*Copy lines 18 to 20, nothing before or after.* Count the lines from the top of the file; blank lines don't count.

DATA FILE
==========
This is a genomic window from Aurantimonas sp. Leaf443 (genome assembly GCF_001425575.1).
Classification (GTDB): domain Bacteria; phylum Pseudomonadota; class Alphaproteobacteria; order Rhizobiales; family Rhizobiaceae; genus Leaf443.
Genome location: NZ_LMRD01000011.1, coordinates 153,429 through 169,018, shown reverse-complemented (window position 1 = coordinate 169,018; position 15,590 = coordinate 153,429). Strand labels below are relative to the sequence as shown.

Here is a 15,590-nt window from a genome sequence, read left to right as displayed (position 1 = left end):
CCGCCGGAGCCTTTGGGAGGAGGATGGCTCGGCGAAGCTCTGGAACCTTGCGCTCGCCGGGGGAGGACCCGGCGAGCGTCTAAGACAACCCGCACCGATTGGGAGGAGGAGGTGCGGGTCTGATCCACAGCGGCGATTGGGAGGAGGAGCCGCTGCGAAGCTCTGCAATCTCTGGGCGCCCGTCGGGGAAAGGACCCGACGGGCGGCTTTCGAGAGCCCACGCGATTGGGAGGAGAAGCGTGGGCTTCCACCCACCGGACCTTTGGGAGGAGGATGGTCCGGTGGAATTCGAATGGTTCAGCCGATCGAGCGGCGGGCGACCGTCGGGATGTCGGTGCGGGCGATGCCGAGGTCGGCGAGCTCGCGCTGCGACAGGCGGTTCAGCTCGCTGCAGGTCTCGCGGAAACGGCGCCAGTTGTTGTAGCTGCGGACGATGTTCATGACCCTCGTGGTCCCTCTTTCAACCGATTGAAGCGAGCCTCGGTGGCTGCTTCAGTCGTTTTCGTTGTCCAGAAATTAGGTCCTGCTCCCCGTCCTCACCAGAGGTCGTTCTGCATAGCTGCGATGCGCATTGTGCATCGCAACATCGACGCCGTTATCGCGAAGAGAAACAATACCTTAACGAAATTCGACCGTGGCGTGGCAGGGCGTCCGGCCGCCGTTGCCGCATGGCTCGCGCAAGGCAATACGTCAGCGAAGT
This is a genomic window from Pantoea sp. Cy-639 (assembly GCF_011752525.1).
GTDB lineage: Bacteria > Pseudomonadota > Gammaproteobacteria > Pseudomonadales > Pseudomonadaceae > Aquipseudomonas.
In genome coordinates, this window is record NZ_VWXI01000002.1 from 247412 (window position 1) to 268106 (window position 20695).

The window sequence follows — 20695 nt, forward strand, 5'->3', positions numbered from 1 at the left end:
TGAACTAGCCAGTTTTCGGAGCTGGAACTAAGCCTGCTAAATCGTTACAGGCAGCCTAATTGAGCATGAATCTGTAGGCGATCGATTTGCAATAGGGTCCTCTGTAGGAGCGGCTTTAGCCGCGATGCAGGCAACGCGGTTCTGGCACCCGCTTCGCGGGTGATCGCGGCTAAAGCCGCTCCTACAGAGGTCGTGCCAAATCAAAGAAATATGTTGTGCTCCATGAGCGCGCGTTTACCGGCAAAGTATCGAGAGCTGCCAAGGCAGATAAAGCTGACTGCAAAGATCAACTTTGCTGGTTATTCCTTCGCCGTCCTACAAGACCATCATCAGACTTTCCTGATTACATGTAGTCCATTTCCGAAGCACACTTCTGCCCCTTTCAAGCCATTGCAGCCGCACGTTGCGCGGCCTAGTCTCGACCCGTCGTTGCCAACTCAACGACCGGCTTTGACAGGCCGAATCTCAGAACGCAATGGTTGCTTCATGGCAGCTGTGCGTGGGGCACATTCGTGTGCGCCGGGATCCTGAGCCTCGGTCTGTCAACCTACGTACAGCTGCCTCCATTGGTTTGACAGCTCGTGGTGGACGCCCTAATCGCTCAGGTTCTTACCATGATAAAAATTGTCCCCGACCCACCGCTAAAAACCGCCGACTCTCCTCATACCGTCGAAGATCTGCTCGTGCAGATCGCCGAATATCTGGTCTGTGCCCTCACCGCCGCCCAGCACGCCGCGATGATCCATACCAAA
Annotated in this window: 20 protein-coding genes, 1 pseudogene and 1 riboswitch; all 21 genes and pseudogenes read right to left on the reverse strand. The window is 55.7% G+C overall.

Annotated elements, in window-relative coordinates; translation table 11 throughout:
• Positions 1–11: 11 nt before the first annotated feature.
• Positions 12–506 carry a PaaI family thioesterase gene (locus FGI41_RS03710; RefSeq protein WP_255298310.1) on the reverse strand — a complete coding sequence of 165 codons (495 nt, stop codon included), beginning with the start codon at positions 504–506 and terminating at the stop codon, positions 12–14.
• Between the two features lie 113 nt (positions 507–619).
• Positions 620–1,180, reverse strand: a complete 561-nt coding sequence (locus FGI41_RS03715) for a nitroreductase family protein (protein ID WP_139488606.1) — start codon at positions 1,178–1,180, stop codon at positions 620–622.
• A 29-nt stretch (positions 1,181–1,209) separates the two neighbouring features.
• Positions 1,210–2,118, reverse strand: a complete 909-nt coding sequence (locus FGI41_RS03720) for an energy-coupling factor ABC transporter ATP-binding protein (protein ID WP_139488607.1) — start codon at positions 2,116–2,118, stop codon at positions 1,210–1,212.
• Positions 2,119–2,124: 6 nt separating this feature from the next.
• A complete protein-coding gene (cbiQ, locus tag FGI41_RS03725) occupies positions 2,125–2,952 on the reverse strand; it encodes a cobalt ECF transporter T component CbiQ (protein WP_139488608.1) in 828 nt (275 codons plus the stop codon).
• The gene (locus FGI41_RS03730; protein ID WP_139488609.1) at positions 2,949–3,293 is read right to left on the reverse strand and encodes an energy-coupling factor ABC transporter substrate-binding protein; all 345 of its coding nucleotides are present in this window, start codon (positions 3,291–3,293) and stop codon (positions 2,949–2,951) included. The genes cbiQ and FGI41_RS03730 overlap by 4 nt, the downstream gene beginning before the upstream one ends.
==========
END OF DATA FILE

• Positions 1,210–2,118, reverse strand: a complete 909-nt coding sequence (locus FGI41_RS03720) for an energy-coupling factor ABC transporter ATP-binding protein (protein ID WP_139488607.1) — start codon at positions 2,116–2,118, stop codon at positions 1,210–1,212.
• Positions 2,119–2,124: 6 nt separating this feature from the next.
• A complete protein-coding gene (cbiQ, locus tag FGI41_RS03725) occupies positions 2,125–2,952 on the reverse strand; it encodes a cobalt ECF transporter T component CbiQ (protein WP_139488608.1) in 828 nt (275 codons plus the stop codon).